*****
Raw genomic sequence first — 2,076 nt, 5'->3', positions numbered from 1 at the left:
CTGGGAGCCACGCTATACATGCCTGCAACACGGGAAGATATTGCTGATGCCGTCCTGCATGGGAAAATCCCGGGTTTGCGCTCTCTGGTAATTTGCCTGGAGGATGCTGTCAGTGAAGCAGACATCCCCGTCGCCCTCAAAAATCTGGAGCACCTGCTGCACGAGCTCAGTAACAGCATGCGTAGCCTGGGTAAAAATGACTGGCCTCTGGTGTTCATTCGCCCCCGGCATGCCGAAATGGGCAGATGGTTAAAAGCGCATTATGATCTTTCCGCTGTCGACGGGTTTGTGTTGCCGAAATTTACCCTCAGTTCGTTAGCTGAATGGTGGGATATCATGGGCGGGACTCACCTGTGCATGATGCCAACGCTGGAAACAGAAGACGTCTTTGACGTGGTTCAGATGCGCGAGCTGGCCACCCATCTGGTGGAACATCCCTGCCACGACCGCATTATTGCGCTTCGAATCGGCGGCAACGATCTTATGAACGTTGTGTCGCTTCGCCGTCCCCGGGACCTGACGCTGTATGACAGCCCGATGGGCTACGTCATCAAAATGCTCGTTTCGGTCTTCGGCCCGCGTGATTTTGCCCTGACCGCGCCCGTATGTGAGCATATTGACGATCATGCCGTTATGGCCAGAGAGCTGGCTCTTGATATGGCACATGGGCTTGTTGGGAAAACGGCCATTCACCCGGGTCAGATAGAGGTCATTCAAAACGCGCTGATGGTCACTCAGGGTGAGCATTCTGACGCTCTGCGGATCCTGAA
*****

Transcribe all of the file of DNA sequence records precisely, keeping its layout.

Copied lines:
Raw genomic sequence first — 2,076 nt, 5'->3', positions numbered from 1 at the left:
CTGGGAGCCACGCTATACATGCCTGCAACACGGGAAGATATTGCTGATGCCGTCCTGCATGGGAAAATCCCGGGTTTGCGCTCTCTGGTAATTTGCCTGGAGGATGCTGTCAGTGAAGCAGACATCCCCGTCGCCCTCAAAAATCTGGAGCACCTGCTGCACGAGCTCAGTAACAGCATGCGTAGCCTGGGTAAAAATGACTGGCCTCTGGTGTTCATTCGCCCCCGGCATGCCGAAATGGGCAGATGGTTAAAAGCGCATTATGATCTTTCCGCTGTCGACGGGTTTGTGTTGCCGAAATTTACCCTCAGTTCGTTAGCTGAATGGTGGGATATCATGGGCGGGACTCACCTGTGCATGATGCCAACGCTGGAAACAGAAGACGTCTTTGACGTGGTTCAGATGCGCGAGCTGGCCACCCATCTGGTGGAACATCCCTGCCACGACCGCATTATTGCGCTTCGAATCGGCGGCAACGATCTTATGAACGTTGTGTCGCTTCGCCGTCCCCGGGACCTGACGCTGTATGACAGCCCGATGGGCTACGTCATCAAAATGCTCGTTTCGGTCTTCGGCCCGCGTGATTTTGCCCTGACCGCGCCCGTATGTGAGCATATTGACGATCATGCCGTTATGGCCAGAGAGCTGGCTCTTGATATGGCACATGGGCTTGTTGGGAAAACGGCCATTCACCCGGGTCAGATAGAGGTCATTCAAAACGCGCTGATGGTCACTCAGGGTGAGCATTCTGACGCTCTGCGGATCCTGAA